· Whatever the employer thinks of you, consider what you think of the employer. It’s hard to wear an attitude that differs from what you think inside. If the experience hasn’t turned out to be what you expected, come to terms with that. Most importantly, start reflecting on what you have learned from the internship. What do you know now that you didn’t know before?

· Finish strong. Don’t stroll or limp to the end of your internship. No matter what kind of an experience you’ve had, your self-esteem will be affected by the way you bring things to a close. Take the high road. No matter what, thank everyone as you exit.

What makes Casey at the Bat such a poignant story is the shattered expectation: “there is no joy in Mudville – mighty Casey has struck out.” The fans feel most disappointed. Such won’t be the case for most summer interns returning to their schools, at least if they have considered advice such as this.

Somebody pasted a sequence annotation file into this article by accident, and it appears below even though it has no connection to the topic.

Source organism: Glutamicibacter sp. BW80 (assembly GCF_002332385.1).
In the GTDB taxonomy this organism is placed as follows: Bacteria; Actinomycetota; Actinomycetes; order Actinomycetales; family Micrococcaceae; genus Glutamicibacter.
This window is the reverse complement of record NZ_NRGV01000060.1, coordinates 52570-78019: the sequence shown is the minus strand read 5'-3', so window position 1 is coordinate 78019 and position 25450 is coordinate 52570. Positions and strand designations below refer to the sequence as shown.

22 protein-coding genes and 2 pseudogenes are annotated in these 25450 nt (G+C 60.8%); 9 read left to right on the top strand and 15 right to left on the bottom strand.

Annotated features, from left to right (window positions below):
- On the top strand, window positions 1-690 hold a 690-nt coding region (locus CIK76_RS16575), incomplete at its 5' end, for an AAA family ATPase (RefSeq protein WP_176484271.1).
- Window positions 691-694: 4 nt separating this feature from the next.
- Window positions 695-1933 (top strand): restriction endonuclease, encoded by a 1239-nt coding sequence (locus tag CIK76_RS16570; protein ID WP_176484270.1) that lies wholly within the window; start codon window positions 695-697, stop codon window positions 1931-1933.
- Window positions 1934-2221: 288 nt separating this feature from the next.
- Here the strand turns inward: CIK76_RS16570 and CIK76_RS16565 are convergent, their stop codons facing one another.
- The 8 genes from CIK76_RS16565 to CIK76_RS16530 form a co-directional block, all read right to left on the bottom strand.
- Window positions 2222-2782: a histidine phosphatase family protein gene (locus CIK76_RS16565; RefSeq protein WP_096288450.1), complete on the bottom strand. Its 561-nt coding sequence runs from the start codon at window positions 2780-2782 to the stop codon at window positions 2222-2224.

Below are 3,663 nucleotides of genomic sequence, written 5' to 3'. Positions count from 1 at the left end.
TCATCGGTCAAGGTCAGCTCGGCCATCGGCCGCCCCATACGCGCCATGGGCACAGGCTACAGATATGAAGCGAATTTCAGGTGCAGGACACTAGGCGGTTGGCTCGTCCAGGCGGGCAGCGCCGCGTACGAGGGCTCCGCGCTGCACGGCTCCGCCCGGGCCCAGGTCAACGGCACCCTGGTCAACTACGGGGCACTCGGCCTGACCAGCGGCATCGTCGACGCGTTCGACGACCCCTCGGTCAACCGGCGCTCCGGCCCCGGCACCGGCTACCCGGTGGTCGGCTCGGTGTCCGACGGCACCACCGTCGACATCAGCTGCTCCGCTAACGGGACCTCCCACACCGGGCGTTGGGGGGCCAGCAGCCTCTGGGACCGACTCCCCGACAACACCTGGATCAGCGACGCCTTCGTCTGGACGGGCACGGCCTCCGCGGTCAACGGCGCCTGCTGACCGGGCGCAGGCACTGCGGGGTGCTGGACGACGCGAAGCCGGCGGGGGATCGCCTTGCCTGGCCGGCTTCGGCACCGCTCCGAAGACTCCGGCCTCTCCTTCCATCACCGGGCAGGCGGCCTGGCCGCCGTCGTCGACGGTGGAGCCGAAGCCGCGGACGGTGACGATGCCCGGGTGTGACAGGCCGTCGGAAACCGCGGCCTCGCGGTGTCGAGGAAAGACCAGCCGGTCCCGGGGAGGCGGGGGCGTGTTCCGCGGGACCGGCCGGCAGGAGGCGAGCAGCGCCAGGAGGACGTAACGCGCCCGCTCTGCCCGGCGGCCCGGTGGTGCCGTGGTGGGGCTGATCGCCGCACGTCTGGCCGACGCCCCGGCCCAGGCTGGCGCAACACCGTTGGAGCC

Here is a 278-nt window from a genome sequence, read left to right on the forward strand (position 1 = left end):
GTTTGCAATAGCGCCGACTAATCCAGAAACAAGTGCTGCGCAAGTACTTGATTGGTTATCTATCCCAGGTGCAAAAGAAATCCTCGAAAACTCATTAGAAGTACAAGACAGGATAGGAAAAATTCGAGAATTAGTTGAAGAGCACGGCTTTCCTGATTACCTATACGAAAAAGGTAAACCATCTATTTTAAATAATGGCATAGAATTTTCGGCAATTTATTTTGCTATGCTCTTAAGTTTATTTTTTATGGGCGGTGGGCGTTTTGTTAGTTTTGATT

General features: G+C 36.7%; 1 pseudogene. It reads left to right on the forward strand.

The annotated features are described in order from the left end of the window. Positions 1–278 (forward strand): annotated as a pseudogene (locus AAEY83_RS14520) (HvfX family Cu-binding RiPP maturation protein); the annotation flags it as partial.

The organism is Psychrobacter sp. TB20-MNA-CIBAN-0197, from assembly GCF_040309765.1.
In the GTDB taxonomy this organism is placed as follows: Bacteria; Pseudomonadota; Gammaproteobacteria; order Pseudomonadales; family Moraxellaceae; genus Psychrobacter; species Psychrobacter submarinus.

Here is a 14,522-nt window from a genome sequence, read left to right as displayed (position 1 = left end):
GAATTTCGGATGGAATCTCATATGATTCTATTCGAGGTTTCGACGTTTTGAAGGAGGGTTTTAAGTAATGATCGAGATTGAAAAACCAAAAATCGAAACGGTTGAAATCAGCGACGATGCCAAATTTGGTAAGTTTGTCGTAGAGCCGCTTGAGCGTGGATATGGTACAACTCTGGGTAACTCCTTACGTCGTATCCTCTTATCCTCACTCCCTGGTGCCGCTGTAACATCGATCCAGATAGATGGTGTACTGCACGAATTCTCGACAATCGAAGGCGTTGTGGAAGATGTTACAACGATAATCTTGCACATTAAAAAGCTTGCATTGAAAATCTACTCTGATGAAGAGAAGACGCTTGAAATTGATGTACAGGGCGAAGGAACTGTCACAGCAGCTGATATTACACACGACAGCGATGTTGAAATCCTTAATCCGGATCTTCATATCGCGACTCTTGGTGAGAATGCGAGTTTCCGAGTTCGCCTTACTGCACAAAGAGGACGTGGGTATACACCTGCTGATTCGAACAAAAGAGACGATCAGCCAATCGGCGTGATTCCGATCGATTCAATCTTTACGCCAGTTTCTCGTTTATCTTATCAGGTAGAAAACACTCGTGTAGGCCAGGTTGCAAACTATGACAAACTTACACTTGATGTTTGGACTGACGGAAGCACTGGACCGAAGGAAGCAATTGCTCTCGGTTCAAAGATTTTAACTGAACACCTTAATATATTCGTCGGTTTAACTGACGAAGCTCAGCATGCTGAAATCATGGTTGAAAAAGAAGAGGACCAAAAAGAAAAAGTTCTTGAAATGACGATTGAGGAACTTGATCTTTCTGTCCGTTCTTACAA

Casey at the Bat

by Ernest Lawrence Thayer

The Outlook wasn’t brilliant for the Mudville nine that day:
The score stood four to two, with but one inning more to play.
And then when Cooney died at first, and Barrows did the same,
A sickly silence fell upon the patrons of the game.

A straggling few got up to go in deep despair. The rest
Clung to that hope which springs eternal in the human breast;
They thought, if only Casey could get but a whack at that –
We’d put up even money, now, with Casey at the bat.

But Flynn preceded Casey, as did also Jimmy Blake,
And the former was a lulu and the latter was a cake;
So upon that stricken multitude grim melancholy sat,